Lisa Dowaliby (Lab Manager/Certified Veterinary Technician) has been in the veterinary medical field for more than 30 years. She has worked in general practice and emergency veterinary medicine, specializing in exotics, with a background in management and teaching. Dowaliby oversees Institutional Animal Care and Use Committee (IACUC) protocols and compliance for the Quinlan lab, as well as health/safety issues and maintenance. She is responsible for anesthesia, monitoring, husbandry, and veterinary care for the lab rabbits. Outside of work, Lisa owns a small farm, which is home to horses, goats, chickens, and two sulcata tortoises. She is fascinated with all types of life and particularly enjoys wildlife photography.
Elvia Mena Avila (post-doctoral research fellow) obtained her Ph.D in 2020 at Centro de Investigación y de Estudios Avanzados del IPN in México city. Prior to this she has an M.D. and M.S. degree. She has performed research in vitro cell culturing and in vivo mammals, and is trained in electrophysiological recordings, sensory-motor integration in the spinal cord, and neuropharmacology. She is amazed by spinal cord complexity and uniqueness. Since childhood Elvia has had a particular interest in why things happen. When she is not in the lab, she loves to spend time with her family and dog, watch movies, and buy shoes.
Landon Genry (Interdisciplinary Neuroscience Program Ph.D. candidate) received his undergraduate degree in Molecular and Cellular Biology from Harding University. He has previously done research on microglial cells in the context of Alzheimer’s disease. From a young age, he has been fascinated by neuroscience and has a broad range of interests in the field, from neurodevelopment to neurodegeneration to learning and memory. When Landon isn’t studying or working, he can be found exercising, hiking, playing sports or board games, hanging out with friends, or spending time with his wife.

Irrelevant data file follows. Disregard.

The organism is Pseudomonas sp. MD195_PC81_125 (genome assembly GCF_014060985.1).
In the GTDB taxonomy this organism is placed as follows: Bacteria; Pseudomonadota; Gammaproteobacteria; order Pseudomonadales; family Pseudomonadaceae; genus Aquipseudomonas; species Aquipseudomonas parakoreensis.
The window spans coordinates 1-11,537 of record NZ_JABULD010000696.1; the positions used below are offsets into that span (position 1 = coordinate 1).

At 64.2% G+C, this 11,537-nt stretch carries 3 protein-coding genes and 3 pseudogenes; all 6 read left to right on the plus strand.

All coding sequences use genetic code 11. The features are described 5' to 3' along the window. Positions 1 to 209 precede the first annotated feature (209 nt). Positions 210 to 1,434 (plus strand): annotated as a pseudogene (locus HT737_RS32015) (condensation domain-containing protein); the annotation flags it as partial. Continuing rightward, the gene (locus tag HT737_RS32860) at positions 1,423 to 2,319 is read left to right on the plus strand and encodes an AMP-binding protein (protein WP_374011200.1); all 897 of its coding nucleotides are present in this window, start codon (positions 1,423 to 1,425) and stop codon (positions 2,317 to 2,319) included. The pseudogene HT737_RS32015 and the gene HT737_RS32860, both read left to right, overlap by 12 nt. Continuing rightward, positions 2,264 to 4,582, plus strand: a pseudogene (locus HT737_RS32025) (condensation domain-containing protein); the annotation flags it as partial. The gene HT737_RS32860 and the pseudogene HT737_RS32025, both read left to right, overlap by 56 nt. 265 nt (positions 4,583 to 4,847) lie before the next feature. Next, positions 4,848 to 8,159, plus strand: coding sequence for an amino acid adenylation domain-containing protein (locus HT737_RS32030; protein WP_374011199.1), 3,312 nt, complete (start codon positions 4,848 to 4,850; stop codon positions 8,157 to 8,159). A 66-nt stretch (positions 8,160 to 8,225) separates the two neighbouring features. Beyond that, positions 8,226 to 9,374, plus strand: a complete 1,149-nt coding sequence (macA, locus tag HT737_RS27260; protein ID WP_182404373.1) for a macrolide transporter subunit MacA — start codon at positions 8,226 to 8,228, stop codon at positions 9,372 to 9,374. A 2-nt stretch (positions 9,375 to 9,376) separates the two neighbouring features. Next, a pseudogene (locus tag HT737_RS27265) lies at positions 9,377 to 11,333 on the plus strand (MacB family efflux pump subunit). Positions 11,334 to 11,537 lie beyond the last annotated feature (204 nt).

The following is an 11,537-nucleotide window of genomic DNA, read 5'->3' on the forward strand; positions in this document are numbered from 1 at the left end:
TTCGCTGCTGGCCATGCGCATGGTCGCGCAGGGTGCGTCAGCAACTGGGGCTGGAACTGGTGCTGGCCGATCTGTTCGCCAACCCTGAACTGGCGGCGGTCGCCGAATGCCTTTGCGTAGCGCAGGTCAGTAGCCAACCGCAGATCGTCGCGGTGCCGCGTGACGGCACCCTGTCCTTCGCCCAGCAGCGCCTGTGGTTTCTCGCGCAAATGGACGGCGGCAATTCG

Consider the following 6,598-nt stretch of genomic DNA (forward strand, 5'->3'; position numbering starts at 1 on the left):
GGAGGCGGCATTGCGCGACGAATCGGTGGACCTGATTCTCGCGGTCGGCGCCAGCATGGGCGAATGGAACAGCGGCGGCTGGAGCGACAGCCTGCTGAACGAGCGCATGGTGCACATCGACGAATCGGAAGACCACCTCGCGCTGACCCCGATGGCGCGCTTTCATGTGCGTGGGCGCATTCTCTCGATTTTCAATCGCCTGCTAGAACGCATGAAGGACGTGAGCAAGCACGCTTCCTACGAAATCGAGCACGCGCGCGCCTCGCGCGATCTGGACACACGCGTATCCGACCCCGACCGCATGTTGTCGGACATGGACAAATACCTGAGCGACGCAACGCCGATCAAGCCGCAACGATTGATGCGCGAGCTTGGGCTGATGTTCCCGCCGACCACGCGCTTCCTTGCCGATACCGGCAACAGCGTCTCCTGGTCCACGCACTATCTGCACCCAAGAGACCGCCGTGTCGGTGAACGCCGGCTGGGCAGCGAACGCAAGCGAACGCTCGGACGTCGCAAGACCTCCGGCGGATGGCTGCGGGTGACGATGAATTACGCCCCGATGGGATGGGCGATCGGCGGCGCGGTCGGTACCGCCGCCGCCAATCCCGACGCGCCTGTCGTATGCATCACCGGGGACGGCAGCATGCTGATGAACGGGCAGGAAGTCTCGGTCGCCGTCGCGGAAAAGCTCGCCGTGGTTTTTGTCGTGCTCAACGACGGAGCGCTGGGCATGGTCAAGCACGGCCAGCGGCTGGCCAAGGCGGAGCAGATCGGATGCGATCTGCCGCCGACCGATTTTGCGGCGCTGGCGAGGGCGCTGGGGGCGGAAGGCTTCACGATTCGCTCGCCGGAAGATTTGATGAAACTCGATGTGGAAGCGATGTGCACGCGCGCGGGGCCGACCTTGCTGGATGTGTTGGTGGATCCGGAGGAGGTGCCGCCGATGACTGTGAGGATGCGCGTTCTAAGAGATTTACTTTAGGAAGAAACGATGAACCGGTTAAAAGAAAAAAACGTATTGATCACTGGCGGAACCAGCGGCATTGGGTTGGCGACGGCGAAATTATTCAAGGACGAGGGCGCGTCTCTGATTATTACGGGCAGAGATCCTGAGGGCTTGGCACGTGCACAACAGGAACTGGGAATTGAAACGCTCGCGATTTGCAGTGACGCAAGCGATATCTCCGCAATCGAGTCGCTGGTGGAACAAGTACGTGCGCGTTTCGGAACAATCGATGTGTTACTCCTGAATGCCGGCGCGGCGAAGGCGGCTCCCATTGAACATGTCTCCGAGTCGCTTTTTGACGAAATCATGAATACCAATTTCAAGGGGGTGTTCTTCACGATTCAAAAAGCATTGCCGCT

Brendan Moline (Pharmaceutical Sciences Ph.D. student) received his B.S. in Microbiology from the University of Maine while also minoring in Neuroscience. His previous research involved characterizing how an extract from winterberry leaves could offer protection against manganese-induced neurodegeneration in C. elegans. Since then, he has been fascinated in learning more about the impact that diseases and disorders have on the nervous system. Outside of the academic environment, Brendan enjoys trivia, working on puzzles, finding new places to explore, and learning more about currencies of the world.
Emily Reedich (post-doctoral research fellow) received her PhD in Neuroscience from Northwestern University in 2020, where she researched spinal muscular atrophy. She is fascinated by spinal circuits and the neuromuscular system, and how they dysfunction in aging and disease. Outside of the lab, Emily enjoys spending time with family and friends, going jogging, listening to podcasts, trying new recipes, and playing board games.
Clarissa Fantin Cavarsan Muller (Post-doctoral research fellow) obtained her Ph.D. in 2010 at Universidade Federal de São Paulo in Brazil, and has performed research on epilepsy and Parkinson’s, and since joining the Quinlan lab, cerebral palsy, ALS and spinal muscular atrophy. She has authored relevant publications in neuroscience and has expertise in aspects from behavioral assessments and sterile surgeries to cellular and molecular biology. Since she was a child, Clarissa has always had a great interest in science and, in particular, neuroscience. She is dedicated and self-motivated by her curiosity. Also, she loves to join together with family and friends, having a great time, always ready to cheer everybody up!
Preston Steele received his M.S. from the Interdisciplinary Neuroscience Program in 2020. Prior to this, he studied undergraduate biomedical engineering and has designed and tested systems to record electrical signals from the body, including EEG, EMG, and ECG. He focused his graduate degree on the underlying mechanisms that drive spasticity in cerebral palsy, by using patch clamp techniques to record from motor neurons in the spinal cord at different development time points. Preston’s broad range of interests include “anything and everything” related to the brain, from motor systems development to consciousness, as well as the therapeutic application of consciousness-altering pharmaceuticals. Away from URI, Preston can usually be found outside as often as possible, climbing, running, hiking, or exploring nature.